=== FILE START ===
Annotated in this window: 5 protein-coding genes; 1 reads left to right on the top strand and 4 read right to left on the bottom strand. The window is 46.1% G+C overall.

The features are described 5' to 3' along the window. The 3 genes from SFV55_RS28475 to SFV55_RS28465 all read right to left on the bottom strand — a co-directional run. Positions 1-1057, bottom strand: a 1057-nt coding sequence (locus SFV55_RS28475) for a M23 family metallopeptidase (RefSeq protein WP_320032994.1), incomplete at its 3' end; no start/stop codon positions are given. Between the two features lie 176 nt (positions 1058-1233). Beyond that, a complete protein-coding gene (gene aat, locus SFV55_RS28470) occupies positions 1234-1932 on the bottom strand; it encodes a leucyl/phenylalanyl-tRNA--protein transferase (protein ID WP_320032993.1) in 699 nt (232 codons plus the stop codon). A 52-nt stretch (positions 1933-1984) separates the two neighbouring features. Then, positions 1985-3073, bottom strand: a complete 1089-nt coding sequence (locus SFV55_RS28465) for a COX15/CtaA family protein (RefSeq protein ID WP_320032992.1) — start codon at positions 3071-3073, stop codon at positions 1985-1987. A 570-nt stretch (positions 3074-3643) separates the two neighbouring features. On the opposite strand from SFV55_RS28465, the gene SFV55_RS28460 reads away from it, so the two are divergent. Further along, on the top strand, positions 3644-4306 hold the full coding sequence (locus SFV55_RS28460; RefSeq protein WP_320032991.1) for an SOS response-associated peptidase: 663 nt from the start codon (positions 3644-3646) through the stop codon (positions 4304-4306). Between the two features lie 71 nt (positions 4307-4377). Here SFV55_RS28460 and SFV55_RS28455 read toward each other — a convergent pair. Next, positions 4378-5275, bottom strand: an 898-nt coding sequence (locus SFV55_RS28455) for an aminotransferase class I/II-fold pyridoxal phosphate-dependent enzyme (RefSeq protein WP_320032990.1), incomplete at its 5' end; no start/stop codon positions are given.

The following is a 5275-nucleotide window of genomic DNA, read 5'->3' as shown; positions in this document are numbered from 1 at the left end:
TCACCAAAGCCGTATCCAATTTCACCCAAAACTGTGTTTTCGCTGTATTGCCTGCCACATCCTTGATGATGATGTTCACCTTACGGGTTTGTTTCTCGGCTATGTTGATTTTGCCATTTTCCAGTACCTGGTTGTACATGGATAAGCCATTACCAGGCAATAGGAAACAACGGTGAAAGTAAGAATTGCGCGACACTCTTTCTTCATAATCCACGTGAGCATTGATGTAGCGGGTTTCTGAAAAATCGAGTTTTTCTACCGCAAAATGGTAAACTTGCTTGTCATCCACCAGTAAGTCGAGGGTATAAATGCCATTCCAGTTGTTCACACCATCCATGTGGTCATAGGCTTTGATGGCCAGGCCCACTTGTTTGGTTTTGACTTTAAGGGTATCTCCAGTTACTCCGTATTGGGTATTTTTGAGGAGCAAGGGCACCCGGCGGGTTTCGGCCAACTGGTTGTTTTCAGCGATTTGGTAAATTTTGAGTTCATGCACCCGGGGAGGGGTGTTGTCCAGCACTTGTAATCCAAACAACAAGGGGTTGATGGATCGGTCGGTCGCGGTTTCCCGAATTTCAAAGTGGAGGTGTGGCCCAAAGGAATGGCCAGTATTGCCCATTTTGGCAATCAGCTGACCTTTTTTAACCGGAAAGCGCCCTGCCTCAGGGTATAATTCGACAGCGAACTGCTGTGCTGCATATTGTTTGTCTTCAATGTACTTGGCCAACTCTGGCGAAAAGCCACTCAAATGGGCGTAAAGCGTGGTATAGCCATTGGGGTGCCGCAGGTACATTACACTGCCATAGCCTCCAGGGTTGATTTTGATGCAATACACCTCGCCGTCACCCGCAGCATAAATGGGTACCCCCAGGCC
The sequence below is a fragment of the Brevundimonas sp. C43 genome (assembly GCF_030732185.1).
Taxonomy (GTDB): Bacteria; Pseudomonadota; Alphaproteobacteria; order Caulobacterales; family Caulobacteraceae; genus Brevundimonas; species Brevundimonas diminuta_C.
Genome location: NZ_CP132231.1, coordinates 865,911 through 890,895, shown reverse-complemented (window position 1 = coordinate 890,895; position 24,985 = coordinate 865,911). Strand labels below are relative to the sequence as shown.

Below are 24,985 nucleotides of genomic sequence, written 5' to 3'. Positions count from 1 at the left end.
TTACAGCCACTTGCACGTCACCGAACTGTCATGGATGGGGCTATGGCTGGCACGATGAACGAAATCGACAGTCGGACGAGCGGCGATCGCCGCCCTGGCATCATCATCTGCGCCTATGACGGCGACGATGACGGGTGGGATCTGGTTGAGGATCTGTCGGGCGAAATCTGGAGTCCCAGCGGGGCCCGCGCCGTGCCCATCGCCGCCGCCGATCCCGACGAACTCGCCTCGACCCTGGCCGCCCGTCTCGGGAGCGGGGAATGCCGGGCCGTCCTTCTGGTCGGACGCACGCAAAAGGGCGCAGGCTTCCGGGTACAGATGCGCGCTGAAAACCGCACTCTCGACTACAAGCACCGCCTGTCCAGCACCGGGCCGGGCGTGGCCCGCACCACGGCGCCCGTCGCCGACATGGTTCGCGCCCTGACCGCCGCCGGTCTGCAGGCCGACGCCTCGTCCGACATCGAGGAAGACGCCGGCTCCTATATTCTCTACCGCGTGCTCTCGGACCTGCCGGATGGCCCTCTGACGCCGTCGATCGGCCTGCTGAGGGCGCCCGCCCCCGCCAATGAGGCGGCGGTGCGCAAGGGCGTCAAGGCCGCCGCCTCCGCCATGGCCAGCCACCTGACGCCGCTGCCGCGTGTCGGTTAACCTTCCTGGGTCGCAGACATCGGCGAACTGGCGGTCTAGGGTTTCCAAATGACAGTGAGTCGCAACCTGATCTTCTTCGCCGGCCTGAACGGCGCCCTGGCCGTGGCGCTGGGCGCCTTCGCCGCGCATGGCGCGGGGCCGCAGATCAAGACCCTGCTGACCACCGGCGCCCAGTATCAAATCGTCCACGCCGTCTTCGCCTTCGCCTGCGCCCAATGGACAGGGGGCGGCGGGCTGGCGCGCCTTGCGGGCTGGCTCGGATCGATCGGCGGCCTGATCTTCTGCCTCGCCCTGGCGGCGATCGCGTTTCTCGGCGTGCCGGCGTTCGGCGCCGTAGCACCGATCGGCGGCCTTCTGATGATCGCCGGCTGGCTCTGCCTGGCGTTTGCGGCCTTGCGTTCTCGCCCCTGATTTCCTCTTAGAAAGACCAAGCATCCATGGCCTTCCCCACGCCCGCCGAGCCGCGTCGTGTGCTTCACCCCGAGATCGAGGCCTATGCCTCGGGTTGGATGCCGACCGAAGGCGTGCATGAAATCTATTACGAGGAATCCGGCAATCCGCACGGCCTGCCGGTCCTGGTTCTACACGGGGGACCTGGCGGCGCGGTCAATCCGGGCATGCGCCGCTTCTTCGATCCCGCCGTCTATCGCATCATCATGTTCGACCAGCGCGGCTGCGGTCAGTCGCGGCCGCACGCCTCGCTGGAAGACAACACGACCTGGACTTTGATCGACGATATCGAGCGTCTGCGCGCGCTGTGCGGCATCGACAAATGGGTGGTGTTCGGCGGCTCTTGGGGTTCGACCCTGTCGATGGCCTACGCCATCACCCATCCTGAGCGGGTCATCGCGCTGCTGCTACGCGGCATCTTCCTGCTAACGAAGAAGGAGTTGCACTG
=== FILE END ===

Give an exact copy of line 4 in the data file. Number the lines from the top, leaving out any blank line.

TCACCAAAGCCGTATCCAATTTCACCCAAAACTGTGTTTTCGCTGTATTGCCTGCCACATCCTTGATGATGATGTTCACCTTACGGGTTTGTTTCTCGGCTATGTTGATTTTGCCATTTTCCAGTACCTGGTTGTACATGGATAAGCCATTACCAGGCAATAGGAAACAACGGTGAAAGTAAGAATTGCGCGACACTCTTTCTTCATAATCCACGTGAGCATTGATGTAGCGGGTTTCTGAAAAATCGAGTTTTTCTACCGCAAAATGGTAAACTTGCTTGTCATCCACCAGTAAGTCGAGGGTATAAATGCCATTCCAGTTGTTCACACCATCCATGTGGTCATAGGCTTTGATGGCCAGGCCCACTTGTTTGGTTTTGACTTTAAGGGTATCTCCAGTTACTCCGTATTGGGTATTTTTGAGGAGCAAGGGCACCCGGCGGGTTTCGGCCAACTGGTTGTTTTCAGCGATTTGGTAAATTTTGAGTTCATGCACCCGGGGAGGGGTGTTGTCCAGCACTTGTAATCCAAACAACAAGGGGTTGATGGATCGGTCGGTCGCGGTTTCCCGAATTTCAAAGTGGAGGTGTGGCCCAAAGGAATGGCCAGTATTGCCCATTTTGGCAATCAGCTGACCTTTTTTAACCGGAAAGCGCCCTGCCTCAGGGTATAATTCGACAGCGAACTGCTGTGCTGCATATTGTTTGTCTTCAATGTACTTGGCCAACTCTGGCGAAAAGCCACTCAAATGGGCGTAAAGCGTGGTATAGCCATTGGGGTGCCGCAGGTACATTACACTGCCATAGCCTCCAGGGTTGATTTTGATGCAATACACCTCGCCGTCACCCGCAGCATAAATGGGTACCCCCAGGCC